Arca Swiss Discoverygreenspun.com : LUSENET : Large format photography : One Thread
Hi, Can anyone give me feedback on the Arca Swiss Discovery? I was thinking of the Canham, but realised I can't afford it. The Discovery is only 5 lbs., yaw free, levels in a good place, and other impressive features. Also, I have no experience with base tilts, so when I tilt the front standard for depth of field focus, what does this do to my composition, and how do I get it back? I appreciate any response. I just can't find the time right now to get to a camera store, to check it out for myself.
-- Raven (firstname.lastname@example.org), December 06, 1998
Hi Raven, You should look at the static content for comments about the Arca Swiss 6x9 and Arca swiss 4x5 F-line cameras for general advice. Arca makes very fine equipment in general. My experience is with the 4x5 F-Line camera and I can tell you that it is rugged and a pleasure to use. The Discovery does some things slightly differently than the F-Line but is still very close.
My experience with the front standard base tilt (with Arca Swiss, Sinar C and Canham DLC) is that doesn't really change the composition all that much, you just have to refocus and maybe a little rear rise. In any event the change wasn't enough to bother me. You are shooting landscapes and still lifes, right? i understand your fear of base tilts but in some ways I find them easier to deal with than axis tilts. For still life work you will really like using a yaw free camera like the Discovery.
-- Ellis (email@example.com), December 07, 1998.
I started off with an Arca F-line Basic which is fairly similar to the Discovery. I think it's an excellent camera. It's also part of the Arca system, so you can upgrade (if you can afford it!) later. I've now got various bits including M-line front and rear standards and the M-line lens tilt format frame - my next 'want' is a 10x8" back. Arca have now designed a new base tilt that is meant to address all problems with normal base tilts, but I'm not sure if it's in production yet. Not being used to any other system, I've not really noticed a problem with the existing Arca cameras. As Ellis says, it's beautifully built, light, and I carry mine on a 15cm rail (smallish pack size).
-- David Nash (firstname.lastname@example.org), December 07, 1998.
Arcas are the most intuitive, and easy to use LF cameras Ive ever seen. Theyre also beautifully made. I had a different 4X5 for years that I only used occasionally because it was too fiddley. I use the Arca all the time.
One nice thing about the Discovery is that, even though its an entry level camera it is made just as well as the more expensive Arca cameras. The difference is, its simpler. There is, for instance, only one geared movement, the rear focus. (So, if you were used to focusing with the front, you might not like it.) But I always have focused with the rear so I like it a lot. The geared rear focus, by the way, is Arcas progressive type whereby you set the knob to greater or lesser degrees of friction and, in the end, you do not have to lock the knob down. This means the focus always stays right where you put it. All the other movements slide, but because the camera is so finely made there is no binding or other unpleasant happenings. I bought the Discovery, over the F, just for this reason. Its really fast to use. Slide, lock and youre done. Another thing I particularly like is the fact that both standards do the same things in the same way. This means that once youre used to the camera (which takes about 5 min.) you never have to stop and think how to get the movement you want, its always the same, front and rear. Finally, I like is the fact that I almost never have to point the camera down. I level the camera and then, if I need to point down I just use some of the 100mm of rear rise. Leaves the back perpendicular and I can then tilt the front forward if I need to.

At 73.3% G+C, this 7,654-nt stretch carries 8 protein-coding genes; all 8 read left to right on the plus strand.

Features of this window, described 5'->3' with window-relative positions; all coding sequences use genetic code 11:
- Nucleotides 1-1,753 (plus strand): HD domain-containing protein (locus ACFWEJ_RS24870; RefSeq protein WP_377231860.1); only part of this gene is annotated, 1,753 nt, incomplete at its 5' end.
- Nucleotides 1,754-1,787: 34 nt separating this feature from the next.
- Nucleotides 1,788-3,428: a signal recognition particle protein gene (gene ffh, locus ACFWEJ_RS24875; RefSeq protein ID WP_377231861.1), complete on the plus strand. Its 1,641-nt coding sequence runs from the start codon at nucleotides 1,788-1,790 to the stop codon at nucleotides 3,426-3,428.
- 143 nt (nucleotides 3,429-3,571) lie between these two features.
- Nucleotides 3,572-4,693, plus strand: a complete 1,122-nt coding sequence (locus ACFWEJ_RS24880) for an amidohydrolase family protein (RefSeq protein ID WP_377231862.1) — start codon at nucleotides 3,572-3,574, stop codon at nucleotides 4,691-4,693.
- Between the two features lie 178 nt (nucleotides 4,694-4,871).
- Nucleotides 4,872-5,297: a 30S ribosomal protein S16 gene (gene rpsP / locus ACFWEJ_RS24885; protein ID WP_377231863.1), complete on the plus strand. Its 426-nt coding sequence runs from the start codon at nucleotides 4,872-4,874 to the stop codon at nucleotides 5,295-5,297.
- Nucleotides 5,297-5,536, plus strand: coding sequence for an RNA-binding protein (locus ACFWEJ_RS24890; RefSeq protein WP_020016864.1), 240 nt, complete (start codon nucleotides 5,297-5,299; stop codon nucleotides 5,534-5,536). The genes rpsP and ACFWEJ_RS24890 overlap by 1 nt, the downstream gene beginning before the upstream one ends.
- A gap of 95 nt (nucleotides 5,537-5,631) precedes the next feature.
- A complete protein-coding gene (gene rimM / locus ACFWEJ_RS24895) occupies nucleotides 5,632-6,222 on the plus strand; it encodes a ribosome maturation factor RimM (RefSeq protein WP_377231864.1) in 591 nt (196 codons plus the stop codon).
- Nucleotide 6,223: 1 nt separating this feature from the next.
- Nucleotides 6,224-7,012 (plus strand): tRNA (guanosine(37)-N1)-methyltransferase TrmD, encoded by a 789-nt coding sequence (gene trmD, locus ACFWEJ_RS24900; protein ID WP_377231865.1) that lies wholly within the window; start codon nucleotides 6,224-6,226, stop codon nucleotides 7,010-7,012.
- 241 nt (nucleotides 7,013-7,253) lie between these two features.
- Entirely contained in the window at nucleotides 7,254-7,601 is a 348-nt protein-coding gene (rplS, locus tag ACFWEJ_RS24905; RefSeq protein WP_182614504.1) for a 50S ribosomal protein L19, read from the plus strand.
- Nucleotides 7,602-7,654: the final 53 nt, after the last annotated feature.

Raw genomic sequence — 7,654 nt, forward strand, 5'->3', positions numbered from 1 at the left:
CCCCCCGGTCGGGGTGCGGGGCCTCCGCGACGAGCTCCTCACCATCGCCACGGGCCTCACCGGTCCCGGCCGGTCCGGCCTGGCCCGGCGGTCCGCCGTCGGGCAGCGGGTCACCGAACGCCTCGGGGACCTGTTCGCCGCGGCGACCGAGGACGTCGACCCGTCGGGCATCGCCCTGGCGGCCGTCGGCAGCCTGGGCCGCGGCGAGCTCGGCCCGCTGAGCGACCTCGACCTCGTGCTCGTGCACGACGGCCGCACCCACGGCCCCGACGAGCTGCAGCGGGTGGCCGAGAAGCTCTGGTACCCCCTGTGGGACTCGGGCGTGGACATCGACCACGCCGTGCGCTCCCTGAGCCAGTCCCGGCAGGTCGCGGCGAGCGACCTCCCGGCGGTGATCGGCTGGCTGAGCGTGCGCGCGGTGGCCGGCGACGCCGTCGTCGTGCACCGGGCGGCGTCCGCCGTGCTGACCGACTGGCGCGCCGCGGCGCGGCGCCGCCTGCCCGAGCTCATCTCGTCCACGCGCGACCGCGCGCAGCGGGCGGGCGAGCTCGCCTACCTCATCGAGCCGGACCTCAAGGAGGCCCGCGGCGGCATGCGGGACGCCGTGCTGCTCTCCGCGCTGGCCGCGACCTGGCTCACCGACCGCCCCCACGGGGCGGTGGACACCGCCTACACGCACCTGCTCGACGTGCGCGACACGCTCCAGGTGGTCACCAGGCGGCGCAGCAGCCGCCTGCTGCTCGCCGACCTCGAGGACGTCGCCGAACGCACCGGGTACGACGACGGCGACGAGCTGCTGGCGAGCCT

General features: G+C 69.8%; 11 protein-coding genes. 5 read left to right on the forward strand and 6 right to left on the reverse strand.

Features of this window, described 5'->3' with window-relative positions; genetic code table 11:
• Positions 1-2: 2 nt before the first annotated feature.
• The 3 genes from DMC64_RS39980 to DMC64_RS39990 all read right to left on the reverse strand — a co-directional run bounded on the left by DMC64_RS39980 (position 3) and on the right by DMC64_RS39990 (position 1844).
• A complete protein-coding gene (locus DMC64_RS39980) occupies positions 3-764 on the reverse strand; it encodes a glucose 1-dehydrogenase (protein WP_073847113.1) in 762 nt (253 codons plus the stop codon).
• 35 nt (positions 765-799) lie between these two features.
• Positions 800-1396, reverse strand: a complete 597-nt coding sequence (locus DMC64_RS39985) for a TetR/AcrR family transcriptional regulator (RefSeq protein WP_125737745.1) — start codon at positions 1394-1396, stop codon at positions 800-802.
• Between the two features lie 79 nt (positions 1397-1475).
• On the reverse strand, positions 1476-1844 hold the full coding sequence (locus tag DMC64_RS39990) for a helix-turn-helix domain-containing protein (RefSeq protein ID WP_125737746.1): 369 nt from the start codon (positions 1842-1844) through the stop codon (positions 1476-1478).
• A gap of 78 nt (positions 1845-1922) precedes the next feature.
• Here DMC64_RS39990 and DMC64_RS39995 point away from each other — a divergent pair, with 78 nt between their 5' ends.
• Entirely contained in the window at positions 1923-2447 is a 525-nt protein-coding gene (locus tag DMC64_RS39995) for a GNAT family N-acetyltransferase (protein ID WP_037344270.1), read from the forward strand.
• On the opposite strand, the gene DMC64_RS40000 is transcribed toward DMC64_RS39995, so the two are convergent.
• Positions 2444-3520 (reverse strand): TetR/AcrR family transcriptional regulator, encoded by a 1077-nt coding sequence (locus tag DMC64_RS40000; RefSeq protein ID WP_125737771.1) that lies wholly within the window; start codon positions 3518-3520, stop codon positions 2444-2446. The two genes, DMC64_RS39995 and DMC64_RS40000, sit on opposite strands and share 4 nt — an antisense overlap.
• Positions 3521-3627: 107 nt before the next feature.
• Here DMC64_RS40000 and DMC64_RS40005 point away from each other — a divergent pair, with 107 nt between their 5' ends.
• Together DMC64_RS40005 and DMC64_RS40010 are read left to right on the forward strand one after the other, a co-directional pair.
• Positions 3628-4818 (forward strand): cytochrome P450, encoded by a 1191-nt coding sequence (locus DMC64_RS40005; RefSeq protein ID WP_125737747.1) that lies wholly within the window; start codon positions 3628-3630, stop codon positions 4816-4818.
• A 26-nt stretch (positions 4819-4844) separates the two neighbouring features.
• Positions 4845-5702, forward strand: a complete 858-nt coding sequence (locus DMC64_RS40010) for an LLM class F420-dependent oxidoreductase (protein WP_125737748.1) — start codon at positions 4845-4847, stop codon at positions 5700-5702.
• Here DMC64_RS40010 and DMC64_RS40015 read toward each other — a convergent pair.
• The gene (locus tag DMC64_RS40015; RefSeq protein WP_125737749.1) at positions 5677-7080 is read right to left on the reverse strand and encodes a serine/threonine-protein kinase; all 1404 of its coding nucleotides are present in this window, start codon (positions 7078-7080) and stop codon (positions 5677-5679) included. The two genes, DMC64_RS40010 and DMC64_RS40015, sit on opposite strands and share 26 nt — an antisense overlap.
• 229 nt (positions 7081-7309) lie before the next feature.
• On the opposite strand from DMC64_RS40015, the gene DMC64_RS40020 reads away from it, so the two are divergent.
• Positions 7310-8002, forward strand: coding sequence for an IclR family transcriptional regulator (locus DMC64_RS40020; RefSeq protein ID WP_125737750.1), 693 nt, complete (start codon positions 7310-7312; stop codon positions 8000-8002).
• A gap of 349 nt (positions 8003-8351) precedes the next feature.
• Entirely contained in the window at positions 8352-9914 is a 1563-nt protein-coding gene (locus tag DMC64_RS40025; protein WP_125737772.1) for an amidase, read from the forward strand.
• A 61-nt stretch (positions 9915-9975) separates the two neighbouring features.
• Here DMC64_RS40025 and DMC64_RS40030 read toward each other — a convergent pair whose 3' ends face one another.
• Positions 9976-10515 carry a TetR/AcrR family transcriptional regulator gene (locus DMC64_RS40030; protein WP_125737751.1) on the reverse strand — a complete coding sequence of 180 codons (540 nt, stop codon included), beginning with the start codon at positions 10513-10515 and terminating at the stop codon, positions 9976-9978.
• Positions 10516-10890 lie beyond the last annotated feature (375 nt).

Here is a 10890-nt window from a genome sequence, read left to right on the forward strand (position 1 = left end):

Minuses you ask? Very few. The monorail is too short for close up work, even with medium lenses--about 12 inches (30cm). And youll need a bag bellows for short lenses. Start adding a bag bellows, a longer monorail and pretty soon the camera will cost almost as much as a Canham (which doesnt need these as extras). Arca is a very good system, but also expensive.
If you can use the Discovery as it comes, say if you only did landscapes for instance (and kept your lenses under 300mm), its a wonderful bargain. Even if you have to buy a few extras it still may be a good deal because its nice to have a camera thats light and works well and is fun to use. Even the carry bag that comes with it is not too bad if you dont need to go more than a couple of miles.
-- Steve Pfaff (email@example.com), December 07, 1998.
I'm from Switzerland (like the Arca Swiss) and have tested the Discovery for a couple of days in rough field conditions. It worked out fine. It's pretty lightweight for a monorail-camera (3,75kg including a 90mm lens) and it's also very compact. It is very stable and all movements are easy to use. Since I'm a beginner in LF- photography I had difficulties in focusing for a large range of depth of field and in choosing the right tilt angle. It's some guesswork as with almost every LF-camera. The Sinar F2 however, which weights a little more and cost more, is very precise with its build-in Scheimpflug and depth-of-field-calculators. So even if you need a very small aperture for enough depth of field it's very easy to focus just the way you want it.
-- Tom Castelberg (firstname.lastname@example.org), July 12, 1999.